Your Globalized Value Chains

Cost, Value and Your Value Chains

Jera LogoAs a manufacturer, your products’ value chains begin with raw materials, usually as they are extracted from the natural world. The value chain continues, step by step, until each product reaches the end of its useful life. At each step, both value and cost accumulate. Your task is to accumulate and capture more value than accumulated costs. Keep in mind that accumulated cost is of an objective nature – cash irretrievably spent. Accumulated value, on the other hand, is subjective. Accumulated value is determined by the highest available bidder at any given time. Accumulated value is often highly dependent on circumstance. In a globalized economy, as we are, there are lots of uncertainties on the cost side and on the value side.

Value Chain Events, an essay posted to this blog over three years ago, explains what value chain is and how events entirely outside your control can disrupt your products’ value chains. Value Chain Events reproduced below. It is worth reading (or re-reading, as the case may be).


Value Chain Events

From 8 March 2012

For any business, Sustainability implies “thriving in perpetuity”[1]. Perpetuity, of course, starts right now, in today’s globalized, rapidly changing and innovation – driven economy. Thriving in perpetuity requires new dimensions of strategic thinking, as well as new levels of operational efficiency and agility.

For smaller manufacturers especially, confronting this can be a daunting task. Making time to attend to working on the business means taking time from working in the business. America has lost nearly six million manufacturing jobs and over 42,000 factories in the last decade, primarily due to globalization and the recent recession. Many surviving manufacturing firms have slashed staff and focused remaining resources, human and financial, on working in the business – generating the revenues necessary to stay afloat in a truly awful business climate. Unfortunately, neglecting the bigger picture, regardless of the necessity for doing so, does have consequences.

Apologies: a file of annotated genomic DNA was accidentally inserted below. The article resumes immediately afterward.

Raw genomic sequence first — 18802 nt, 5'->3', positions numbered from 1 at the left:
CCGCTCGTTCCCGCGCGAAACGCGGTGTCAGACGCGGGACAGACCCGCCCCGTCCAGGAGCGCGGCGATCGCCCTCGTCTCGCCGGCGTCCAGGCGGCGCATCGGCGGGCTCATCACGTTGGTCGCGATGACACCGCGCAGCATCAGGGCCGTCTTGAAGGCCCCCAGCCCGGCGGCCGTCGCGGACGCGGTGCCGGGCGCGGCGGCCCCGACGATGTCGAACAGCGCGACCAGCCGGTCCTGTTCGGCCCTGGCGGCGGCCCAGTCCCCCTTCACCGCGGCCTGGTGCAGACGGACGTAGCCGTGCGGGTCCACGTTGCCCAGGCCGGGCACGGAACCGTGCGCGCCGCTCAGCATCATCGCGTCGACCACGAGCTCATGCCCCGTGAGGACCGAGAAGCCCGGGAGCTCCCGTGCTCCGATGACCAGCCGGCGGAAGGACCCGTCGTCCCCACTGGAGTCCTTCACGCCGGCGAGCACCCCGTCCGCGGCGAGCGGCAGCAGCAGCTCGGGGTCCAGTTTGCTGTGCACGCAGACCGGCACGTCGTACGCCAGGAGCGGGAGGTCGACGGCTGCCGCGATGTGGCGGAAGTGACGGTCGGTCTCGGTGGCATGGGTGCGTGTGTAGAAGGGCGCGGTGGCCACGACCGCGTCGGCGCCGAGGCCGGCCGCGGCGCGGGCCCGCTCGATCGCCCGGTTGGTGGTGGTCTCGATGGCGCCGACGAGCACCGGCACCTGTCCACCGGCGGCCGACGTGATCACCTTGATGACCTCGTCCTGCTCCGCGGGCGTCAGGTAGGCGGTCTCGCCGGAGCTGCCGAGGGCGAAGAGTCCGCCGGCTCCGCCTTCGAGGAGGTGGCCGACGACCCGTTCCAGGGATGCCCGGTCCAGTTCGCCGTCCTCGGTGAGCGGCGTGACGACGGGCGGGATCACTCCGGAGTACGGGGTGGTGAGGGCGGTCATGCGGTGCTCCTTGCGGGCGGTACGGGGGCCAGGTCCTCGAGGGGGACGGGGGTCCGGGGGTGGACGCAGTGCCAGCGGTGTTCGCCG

Happily, “zoom lens” thinking[2] can be applied to working on the business, as well as to working in the business.

To illustrate this, start with your Value Chain[3]:

Value Chain Diagram

The Value Chain begins with the entire business unit and provides a convenient map for disaggregating by “zooming in” on the various steps in the overall manufacturing process. This line of thinking can be extended by recognizing that the Value Chain represents a dynamic situation – each of the links in the Value Chain is constantly changing. Further, the relationships among the links in the chain may be as significant as the condition of the links themselves.

Because of the rapid pace of change in this globalizing economy, it is important to constantly “zoom out”, to recognize Value Chain events as they occur, and then to “zoom in” appropriately, in order to manage the effects of such events. Value Chain events are news events, which may be specific to your industry or locations. On the other hand, many Value Chain events make the six o’clock news.

Here are some recent examples of Value Chain events:

>> Airbus Industries and the Boeing Corporation each introduced innovative new commercial aircraft in the last several years. The Airbus 380 jumbo jet and the Boeing 787 Dreamliner both encountered severe technical difficulties in integrating their supply chains. In both cases, delivery delays were measured in years. Customers were not amused.

Point: Integration between Value Chain links cannot be taken lightly.